“A Sensitive Beast”

Research suggesting that the problem with pornography is not that it ‘objectifies’ its subjects but reduces them to the ‘beasts’

The Dish

Matthew Hutson describes the work of psychologist Kurt Gray, whose research into how people objectify each other has yielded intriguing findings:

In one experiment, subjects saw a photograph and a short description of a man or a woman. The photo showed either just the head or also the shirtless torso. When presented shirtless, targets were seen as having less competence. This is just what you might expect from research on objectification: we’re easily induced to see others as mere objects, pieces of meat without thoughts of their own. But it wasn’t that simple. Shirtless targets weren’t seen as devoid of all thought. They were actually seen as being more capable of emotions and sensations than their less exposed selves. They didn’t have less mental life but a different mental life. Objectification is apparently a misnomer.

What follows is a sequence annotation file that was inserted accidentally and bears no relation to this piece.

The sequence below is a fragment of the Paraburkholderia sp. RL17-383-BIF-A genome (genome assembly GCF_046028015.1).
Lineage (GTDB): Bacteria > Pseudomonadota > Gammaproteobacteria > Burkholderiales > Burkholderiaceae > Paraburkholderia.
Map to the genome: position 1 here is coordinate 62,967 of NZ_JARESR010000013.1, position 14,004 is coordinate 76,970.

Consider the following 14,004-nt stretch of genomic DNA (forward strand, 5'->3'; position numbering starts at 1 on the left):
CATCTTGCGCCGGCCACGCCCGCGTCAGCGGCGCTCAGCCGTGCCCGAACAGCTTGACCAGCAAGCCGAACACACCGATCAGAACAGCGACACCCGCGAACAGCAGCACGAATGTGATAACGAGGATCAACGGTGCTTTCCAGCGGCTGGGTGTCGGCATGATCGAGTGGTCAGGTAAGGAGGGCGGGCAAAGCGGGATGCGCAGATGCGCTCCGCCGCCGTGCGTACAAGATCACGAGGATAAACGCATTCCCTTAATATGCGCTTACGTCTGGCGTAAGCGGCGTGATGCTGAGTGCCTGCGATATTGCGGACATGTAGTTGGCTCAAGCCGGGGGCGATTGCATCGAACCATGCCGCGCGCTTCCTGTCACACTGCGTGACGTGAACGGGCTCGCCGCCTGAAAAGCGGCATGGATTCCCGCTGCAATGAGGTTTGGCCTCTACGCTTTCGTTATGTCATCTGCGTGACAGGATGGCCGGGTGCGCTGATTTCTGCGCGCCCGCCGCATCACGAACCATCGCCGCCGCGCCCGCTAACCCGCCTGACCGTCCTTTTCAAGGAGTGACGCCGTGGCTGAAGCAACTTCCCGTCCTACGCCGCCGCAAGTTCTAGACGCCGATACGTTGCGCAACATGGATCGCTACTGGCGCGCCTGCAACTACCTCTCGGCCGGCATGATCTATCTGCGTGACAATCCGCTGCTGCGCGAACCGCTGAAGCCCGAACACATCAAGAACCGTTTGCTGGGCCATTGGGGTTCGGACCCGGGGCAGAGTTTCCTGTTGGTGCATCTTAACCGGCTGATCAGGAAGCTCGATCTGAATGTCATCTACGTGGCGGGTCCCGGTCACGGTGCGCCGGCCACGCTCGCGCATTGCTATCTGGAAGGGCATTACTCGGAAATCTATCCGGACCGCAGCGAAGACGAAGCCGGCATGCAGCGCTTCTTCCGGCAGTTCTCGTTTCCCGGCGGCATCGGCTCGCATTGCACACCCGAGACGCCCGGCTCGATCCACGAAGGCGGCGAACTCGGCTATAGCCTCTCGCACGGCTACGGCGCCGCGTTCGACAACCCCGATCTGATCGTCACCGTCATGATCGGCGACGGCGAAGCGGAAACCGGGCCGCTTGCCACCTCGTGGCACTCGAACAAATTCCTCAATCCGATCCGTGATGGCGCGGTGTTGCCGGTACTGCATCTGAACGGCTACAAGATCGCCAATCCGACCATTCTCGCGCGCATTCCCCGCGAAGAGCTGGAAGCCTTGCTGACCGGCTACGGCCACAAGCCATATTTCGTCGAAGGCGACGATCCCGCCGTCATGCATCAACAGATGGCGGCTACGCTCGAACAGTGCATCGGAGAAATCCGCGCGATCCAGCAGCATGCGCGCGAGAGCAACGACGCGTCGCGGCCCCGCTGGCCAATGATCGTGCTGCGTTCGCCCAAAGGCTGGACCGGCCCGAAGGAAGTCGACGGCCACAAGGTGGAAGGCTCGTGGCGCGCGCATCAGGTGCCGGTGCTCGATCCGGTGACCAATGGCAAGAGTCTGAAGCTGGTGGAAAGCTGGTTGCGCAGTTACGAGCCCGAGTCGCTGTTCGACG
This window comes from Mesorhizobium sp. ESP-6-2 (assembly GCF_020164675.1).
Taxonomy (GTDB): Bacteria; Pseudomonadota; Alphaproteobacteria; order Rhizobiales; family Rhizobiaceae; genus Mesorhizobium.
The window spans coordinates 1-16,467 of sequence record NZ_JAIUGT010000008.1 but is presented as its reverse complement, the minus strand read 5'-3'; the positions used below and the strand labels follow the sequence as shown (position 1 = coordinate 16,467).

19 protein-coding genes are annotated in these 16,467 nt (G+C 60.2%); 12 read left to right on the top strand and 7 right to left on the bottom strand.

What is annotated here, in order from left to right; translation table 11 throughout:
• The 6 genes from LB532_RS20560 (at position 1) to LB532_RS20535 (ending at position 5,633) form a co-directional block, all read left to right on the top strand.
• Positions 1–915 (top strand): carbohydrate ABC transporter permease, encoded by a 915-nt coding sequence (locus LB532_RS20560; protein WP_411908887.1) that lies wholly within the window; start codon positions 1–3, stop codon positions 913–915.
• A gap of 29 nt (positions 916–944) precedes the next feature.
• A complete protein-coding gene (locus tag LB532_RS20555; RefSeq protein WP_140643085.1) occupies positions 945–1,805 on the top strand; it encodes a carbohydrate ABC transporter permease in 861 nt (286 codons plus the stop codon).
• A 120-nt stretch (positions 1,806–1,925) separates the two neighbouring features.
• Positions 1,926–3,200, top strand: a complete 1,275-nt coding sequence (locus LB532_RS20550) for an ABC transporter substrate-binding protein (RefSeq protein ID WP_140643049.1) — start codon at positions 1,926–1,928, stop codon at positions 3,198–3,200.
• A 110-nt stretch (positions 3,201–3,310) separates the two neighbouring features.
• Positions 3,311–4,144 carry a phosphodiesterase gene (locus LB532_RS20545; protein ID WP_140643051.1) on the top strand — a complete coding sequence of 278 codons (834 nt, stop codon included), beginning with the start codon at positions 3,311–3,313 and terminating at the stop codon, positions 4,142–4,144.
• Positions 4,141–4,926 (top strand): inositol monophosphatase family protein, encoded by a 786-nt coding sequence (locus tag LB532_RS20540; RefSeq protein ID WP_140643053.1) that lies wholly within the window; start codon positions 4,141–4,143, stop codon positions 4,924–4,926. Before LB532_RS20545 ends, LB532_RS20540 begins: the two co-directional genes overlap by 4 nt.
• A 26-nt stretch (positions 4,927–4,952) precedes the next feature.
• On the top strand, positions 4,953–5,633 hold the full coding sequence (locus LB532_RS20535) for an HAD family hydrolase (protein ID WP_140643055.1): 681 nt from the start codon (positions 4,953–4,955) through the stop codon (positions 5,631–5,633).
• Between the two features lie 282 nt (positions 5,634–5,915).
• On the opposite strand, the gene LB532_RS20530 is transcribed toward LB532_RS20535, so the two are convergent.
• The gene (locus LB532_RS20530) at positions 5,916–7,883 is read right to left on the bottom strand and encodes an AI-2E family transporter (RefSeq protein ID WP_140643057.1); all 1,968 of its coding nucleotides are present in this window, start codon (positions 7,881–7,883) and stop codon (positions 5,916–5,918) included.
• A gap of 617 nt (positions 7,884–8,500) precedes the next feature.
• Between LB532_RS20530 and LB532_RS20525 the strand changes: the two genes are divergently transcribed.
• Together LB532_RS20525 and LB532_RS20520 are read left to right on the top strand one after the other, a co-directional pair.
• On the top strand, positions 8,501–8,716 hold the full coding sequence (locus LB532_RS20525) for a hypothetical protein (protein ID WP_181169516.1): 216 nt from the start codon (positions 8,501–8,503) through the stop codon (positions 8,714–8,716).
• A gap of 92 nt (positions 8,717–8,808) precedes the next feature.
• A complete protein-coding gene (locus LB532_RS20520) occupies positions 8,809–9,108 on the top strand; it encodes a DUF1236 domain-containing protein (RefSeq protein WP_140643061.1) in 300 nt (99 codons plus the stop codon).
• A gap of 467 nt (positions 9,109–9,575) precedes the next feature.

To explore the issue further, the researchers turned to the book XXX: 30 Porn-Star Portraits

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